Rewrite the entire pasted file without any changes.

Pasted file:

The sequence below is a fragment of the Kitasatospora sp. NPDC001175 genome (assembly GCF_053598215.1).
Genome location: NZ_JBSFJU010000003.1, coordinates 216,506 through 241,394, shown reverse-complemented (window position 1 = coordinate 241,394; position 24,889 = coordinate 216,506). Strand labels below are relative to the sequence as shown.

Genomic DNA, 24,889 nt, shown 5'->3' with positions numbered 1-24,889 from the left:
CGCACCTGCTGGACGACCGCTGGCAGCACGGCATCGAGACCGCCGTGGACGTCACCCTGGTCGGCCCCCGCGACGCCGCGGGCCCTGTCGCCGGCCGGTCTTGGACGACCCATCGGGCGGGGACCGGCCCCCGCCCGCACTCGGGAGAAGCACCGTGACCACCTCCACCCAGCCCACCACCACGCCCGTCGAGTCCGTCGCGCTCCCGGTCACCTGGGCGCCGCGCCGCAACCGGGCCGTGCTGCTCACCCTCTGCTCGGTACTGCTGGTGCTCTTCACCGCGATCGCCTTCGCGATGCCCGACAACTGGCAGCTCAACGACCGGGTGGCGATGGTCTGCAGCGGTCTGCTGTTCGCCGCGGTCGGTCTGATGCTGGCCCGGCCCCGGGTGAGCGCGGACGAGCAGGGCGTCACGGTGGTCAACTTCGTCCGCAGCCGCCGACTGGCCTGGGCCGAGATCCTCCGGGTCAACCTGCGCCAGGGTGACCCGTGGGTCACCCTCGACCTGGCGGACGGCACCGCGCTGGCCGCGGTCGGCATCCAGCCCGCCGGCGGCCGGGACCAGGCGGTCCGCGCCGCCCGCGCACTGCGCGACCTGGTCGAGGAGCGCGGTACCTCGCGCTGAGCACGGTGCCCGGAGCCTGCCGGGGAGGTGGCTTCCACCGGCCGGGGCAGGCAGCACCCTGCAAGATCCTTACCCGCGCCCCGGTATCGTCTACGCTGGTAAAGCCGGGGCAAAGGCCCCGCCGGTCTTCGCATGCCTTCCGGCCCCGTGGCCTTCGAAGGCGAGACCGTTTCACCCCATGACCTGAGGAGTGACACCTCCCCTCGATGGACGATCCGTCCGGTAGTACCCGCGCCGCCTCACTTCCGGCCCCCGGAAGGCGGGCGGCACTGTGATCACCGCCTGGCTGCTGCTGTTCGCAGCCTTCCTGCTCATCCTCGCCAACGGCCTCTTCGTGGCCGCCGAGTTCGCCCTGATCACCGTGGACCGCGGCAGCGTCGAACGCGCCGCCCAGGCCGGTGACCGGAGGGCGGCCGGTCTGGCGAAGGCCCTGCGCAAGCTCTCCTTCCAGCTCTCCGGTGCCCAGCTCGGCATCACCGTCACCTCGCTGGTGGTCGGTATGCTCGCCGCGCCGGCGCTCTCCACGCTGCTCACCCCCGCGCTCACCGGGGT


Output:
The sequence below is a fragment of the Kitasatospora sp. NPDC001175 genome (assembly GCF_053598215.1).
Genome location: NZ_JBSFJU010000003.1, coordinates 216,506 through 241,394, shown reverse-complemented (window position 1 = coordinate 241,394; position 24,889 = coordinate 216,506). Strand labels below are relative to the sequence as shown.

Genomic DNA, 24,889 nt, shown 5'->3' with positions numbered 1-24,889 from the left:
CGCACCTGCTGGACGACCGCTGGCAGCACGGCATCGAGACCGCCGTGGACGTCACCCTGGTCGGCCCCCGCGACGCCGCGGGCCCTGTCGCCGGCCGGTCTTGGACGACCCATCGGGCGGGGACCGGCCCCCGCCCGCACTCGGGAGAAGCACCGTGACCACCTCCACCCAGCCCACCACCACGCCCGTCGAGTCCGTCGCGCTCCCGGTCACCTGGGCGCCGCGCCGCAACCGGGCCGTGCTGCTCACCCTCTGCTCGGTACTGCTGGTGCTCTTCACCGCGATCGCCTTCGCGATGCCCGACAACTGGCAGCTCAACGACCGGGTGGCGATGGTCTGCAGCGGTCTGCTGTTCGCCGCGGTCGGTCTGATGCTGGCCCGGCCCCGGGTGAGCGCGGACGAGCAGGGCGTCACGGTGGTCAACTTCGTCCGCAGCCGCCGACTGGCCTGGGCCGAGATCCTCCGGGTCAACCTGCGCCAGGGTGACCCGTGGGTCACCCTCGACCTGGCGGACGGCACCGCGCTGGCCGCGGTCGGCATCCAGCCCGCCGGCGGCCGGGACCAGGCGGTCCGCGCCGCCCGCGCACTGCGCGACCTGGTCGAGGAGCGCGGTACCTCGCGCTGAGCACGGTGCCCGGAGCCTGCCGGGGAGGTGGCTTCCACCGGCCGGGGCAGGCAGCACCCTGCAAGATCCTTACCCGCGCCCCGGTATCGTCTACGCTGGTAAAGCCGGGGCAAAGGCCCCGCCGGTCTTCGCATGCCTTCCGGCCCCGTGGCCTTCGAAGGCGAGACCGTTTCACCCCATGACCTGAGGAGTGACACCTCCCCTCGATGGACGATCCGTCCGGTAGTACCCGCGCCGCCTCACTTCCGGCCCCCGGAAGGCGGGCGGCACTGTGATCACCGCCTGGCTGCTGCTGTTCGCAGCCTTCCTGCTCATCCTCGCCAACGGCCTCTTCGTGGCCGCCGAGTTCGCCCTGATCACCGTGGACCGCGGCAGCGTCGAACGCGCCGCCCAGGCCGGTGACCGGAGGGCGGCCGGTCTGGCGAAGGCCCTGCGCAAGCTCTCCTTCCAGCTCTCCGGTGCCCAGCTCGGCATCACCGTCACCTCGCTGGTGGTCGGTATGCTCGCCGCGCCGGCGCTCTCCACGCTGCTCACCCCCGCGCTCACCGGGGT